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Is it a bee or is it a fish? It’s a bee fish according to California judges.

Save the bees! Even if you have to call them fish to do so. Will they be rainbow trout, red snapper or puffer fish? Maybe they’ll get their own name and be known forever as bumble fish. It’s likely none of those things, but where’s the fun in knowing that a bee will still be called a bee even when it’s classified as a fish?

People have been concerned about bees and their declining numbers for a while. While it’s customary to run screaming in the opposite direction while waving your arms about any time you encounter one in real life, we kind of need those little buggers. Bees and their fuzzy little limbs and torsos help pollinate plants and crops. Bee pollination is extremely important to commercial farmers and keeps our planet looking the way we’re used to seeing it: full of diverse plants and trees. They’re actually pretty cute, too.

As much good as bees do for the environment, sadly they have become endangered. The American bumble bee population declined by nearly 90% due to climate change, habitat loss, pesticides and disease. Rapid decline of the bee population is why three judges in California decided to do what they could to protect the bees from extinction by classifying them as fish. In their ruling, the judges wrote, “The issue presented here is whether the bumble bee, a terrestrial invertebrate, falls within the definition of fish.”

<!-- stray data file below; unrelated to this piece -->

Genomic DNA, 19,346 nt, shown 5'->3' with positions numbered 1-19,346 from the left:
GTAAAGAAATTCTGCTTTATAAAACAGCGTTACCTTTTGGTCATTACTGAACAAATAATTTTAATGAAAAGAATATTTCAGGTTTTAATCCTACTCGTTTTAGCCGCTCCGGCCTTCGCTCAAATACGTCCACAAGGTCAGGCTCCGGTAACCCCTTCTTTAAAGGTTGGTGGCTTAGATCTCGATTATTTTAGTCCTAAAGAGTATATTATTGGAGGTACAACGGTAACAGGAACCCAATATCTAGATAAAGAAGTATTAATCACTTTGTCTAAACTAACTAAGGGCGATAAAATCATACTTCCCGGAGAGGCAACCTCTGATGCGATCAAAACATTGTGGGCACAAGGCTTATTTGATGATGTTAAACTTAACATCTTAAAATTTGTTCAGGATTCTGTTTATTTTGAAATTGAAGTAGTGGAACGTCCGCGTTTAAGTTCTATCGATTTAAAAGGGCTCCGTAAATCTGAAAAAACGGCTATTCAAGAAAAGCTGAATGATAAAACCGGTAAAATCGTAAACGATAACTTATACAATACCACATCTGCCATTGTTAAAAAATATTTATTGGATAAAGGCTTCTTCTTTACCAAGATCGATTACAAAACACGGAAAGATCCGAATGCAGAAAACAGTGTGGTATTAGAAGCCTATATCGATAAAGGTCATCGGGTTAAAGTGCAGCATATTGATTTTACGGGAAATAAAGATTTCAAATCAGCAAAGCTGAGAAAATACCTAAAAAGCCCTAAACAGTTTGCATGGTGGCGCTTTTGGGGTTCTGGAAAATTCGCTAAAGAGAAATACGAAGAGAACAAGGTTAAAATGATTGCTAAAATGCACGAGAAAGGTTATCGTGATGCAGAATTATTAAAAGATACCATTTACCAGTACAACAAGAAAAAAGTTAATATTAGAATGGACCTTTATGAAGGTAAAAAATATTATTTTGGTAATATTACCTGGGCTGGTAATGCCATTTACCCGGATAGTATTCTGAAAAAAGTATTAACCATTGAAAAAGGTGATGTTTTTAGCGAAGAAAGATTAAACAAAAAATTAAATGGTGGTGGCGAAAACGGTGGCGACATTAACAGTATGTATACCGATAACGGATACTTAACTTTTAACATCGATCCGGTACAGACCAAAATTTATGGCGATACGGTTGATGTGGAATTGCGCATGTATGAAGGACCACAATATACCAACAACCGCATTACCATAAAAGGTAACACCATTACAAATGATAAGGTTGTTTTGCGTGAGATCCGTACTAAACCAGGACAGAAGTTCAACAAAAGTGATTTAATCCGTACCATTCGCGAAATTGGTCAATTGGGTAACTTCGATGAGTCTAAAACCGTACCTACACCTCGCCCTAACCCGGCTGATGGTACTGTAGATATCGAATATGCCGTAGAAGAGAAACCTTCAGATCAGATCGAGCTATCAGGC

In 2018, California classified four species of bees as endangered, but the problem is that the law didn’t explicitly protect land invertebrates under the California Endangered Species Act. The law specifies that it protects endangered “native species or subspecies of a bird, mammal, fish, amphibian, reptile, or plant.” Because bees are obviously devoid of gills, fins and the ability to survive their entire lives submerged in water, the argument to classify bees as fish was ruled against in 2020. The argument being that the other animals who bear the fish label but aren’t actually fish are invertebrates like sea urchins and anemones.

These three judges decided that the lower courts were wrong about excluding bees from the classification. Taking a liberal interpretation of the Endangered Species Act is what has allowed the judges to give bees the new classification, as the law isn’t specific about which invertebrates it’s referring to. The judges wrote in their ruling that “although the term fish is colloquially and commonly understood to refer to aquatic species,” the legal jargon could be used to justify the inclusion of bees … and frogs. While the judges were at it they decided to throw in frogs as they are protected under the amphibian category.

So there you have it folks. From here on out we shall refer to the bees in California as “bumble fish” and the people who have been fighting for this kind of heightened protection for bees can rejoice. This is a big win for bees and the environment! Now go outside and welcome them with the required greeting as you plant new flowers for them to pollinate.

Source: Upworthy
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